Software Development Life Cycle: Phrases, Popular Models, Benefits and More

The SDLC or Software Development Life Cycle is a term describing development steps required to build applications. These steps take place between ideation and software delivery stage. We’ve broken down essential notions to help you understand what the SDLC is and its benefits.

Going Back in Times

A software developer as a profession has appeared since the first computers. But it has undergone lots of changes and improvements. Practices, as well as methods for developing software, have evolved over the decades. However, they are still evolving at a smoking hot pace.

Those methods were adapted to modern computer hardware, development tools, and team management methodologies. With the technological breakthrough, new methods, as well as practices, have grown our of software development efforts all over the world.

It just so happens technologies are advancing as well. More and more features, as well as hardware possibilities, are entering the software development scene. Blockchain, cloud, progressive apps, VR, and AR – these are only a few examples of recent technologies. And software engineers are working days and nights to find how to implement those technologies in mobile app development.

Not only new tech and hardware advancements are the main drivers of new software development methods but also the optimization of app development processes. And the SDLC makes app development processes more nimble and at the same time, organized.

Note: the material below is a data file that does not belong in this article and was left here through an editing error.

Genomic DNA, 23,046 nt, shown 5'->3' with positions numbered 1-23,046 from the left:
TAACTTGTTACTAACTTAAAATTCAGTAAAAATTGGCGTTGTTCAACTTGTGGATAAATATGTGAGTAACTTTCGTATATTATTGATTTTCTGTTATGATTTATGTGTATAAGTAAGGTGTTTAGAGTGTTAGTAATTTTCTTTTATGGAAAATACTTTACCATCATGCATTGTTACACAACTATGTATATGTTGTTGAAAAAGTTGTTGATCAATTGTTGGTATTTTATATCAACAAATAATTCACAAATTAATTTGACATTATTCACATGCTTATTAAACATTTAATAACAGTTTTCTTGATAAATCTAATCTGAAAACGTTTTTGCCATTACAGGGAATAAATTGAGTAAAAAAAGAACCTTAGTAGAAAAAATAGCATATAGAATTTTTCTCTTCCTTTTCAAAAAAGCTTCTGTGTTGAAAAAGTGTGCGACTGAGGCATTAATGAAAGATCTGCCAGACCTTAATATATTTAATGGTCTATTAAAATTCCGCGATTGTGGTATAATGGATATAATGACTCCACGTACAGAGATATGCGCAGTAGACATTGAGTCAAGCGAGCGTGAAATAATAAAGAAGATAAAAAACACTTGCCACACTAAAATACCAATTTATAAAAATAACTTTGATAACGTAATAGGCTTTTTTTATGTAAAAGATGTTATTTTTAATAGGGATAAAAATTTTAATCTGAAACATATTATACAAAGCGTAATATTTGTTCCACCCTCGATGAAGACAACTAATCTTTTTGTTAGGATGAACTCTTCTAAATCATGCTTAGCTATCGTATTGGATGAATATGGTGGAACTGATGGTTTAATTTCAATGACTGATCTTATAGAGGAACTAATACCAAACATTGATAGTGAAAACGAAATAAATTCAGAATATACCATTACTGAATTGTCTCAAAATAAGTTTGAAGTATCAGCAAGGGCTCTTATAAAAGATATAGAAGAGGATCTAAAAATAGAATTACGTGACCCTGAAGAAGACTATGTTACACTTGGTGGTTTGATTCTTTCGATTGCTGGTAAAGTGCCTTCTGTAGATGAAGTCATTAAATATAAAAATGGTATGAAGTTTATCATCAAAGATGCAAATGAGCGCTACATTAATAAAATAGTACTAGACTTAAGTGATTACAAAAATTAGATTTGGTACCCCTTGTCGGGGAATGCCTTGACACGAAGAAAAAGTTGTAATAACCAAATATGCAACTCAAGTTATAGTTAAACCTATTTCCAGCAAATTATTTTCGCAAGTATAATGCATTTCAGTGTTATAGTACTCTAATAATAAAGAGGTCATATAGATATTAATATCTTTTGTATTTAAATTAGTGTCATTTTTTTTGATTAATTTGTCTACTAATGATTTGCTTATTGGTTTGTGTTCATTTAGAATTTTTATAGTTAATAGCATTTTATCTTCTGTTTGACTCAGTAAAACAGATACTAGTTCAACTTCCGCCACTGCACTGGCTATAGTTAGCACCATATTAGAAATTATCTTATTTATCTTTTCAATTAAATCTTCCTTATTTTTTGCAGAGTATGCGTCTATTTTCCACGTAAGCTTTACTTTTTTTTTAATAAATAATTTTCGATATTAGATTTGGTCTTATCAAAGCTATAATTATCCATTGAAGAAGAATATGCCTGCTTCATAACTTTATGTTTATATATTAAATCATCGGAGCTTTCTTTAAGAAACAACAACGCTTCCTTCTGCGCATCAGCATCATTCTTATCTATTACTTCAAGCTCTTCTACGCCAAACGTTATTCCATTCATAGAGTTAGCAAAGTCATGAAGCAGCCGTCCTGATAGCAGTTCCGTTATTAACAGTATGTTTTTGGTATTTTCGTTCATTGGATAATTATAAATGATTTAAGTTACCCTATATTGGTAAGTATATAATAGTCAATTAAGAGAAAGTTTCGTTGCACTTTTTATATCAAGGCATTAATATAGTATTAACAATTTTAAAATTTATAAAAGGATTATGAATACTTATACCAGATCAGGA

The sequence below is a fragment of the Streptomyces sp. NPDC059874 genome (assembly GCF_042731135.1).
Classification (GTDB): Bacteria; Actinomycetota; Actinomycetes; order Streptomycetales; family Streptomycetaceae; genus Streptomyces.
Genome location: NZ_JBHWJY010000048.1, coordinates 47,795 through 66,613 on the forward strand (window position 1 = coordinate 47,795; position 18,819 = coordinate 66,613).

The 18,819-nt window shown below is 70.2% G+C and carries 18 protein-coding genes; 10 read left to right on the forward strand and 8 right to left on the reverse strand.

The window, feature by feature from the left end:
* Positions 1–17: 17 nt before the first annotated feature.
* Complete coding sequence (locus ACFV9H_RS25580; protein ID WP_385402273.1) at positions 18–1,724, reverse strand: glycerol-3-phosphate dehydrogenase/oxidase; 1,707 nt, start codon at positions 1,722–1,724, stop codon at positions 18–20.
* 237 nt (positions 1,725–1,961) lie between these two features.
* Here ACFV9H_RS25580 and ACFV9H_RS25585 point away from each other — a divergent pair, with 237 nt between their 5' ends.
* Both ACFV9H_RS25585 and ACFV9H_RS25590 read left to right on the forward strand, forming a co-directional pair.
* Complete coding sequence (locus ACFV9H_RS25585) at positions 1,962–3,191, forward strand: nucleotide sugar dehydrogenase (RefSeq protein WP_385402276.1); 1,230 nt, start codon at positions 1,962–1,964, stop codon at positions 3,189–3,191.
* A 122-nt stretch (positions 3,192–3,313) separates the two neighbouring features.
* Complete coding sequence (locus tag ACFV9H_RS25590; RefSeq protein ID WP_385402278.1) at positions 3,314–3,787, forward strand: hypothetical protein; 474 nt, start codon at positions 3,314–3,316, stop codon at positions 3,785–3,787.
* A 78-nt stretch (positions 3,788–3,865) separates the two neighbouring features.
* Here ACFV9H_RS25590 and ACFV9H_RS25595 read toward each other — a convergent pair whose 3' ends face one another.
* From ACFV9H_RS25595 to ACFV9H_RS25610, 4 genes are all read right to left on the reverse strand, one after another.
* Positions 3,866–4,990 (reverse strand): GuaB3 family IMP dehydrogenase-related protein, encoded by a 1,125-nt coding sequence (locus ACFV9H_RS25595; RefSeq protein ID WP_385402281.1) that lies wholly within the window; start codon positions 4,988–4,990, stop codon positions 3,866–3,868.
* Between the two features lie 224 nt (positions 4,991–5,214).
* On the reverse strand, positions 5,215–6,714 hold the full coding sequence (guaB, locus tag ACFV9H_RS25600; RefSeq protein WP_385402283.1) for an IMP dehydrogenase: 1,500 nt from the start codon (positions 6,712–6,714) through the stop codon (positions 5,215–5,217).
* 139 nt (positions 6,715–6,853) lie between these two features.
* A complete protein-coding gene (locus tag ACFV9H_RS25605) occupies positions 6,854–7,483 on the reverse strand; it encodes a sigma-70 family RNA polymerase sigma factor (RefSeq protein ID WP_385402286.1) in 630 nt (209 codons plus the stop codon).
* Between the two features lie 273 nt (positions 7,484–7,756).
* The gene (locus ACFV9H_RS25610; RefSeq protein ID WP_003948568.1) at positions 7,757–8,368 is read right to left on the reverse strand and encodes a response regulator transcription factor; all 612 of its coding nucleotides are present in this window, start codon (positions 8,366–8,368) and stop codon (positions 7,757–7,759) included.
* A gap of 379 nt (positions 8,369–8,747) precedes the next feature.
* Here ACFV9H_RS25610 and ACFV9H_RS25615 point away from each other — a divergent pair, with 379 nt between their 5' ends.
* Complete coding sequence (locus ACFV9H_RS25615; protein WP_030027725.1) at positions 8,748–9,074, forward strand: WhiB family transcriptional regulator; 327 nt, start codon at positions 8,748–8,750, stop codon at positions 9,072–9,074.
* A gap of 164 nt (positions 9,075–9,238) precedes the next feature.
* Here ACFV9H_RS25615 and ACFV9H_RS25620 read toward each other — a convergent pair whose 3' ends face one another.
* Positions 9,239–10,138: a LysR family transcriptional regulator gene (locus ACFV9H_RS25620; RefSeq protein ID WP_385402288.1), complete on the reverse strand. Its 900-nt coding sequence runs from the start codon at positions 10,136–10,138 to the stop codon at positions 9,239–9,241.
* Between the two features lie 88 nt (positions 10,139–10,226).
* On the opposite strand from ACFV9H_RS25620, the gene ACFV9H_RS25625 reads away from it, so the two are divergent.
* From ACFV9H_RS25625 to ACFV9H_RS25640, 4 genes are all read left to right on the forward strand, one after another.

What is Software Development Life Cycle

The SDLC In Ten Words

Software development is a multi-stage process involving several stages. As a rule, applications are delivered through a series of steps. But there is one thing that most of the development methods have in common – software like any other product or service starts as an idea.

Then this idea becomes a document or a prototype depending what method is used. It doesn’t really matter if it’s a document, a prototype, or a diagram, the artifacts you create during the one step become the inputs for the next step. In the end, the software is delivered to the customer. Software development life cycle or SDLC is a sequence of steps used by various methodologies for delivering software to customers.

How Does the SDLC Work?

The software development process seems to have no end. Based on our experience, the first release of an app is never finished. There are always some features to add as well as some bugs to fix.

Reports on usability and bugs give spurs to development of new features and improvements to the existing features. And the SDLC is the most general term used to describe software development methods.

Benefits of the SDLC

It’s hardly possible to develop an app without planning. Each software development methodology has its own method for planning. There are lots of debate on which method is better – Waterfall or Agile? Extreme Programming or Dynamic Systems?

At IDAP, we’ve developed our own development strategy that helps us develop and deliver top-notch software solutions of any size. See “How We Work” to learn about how we work.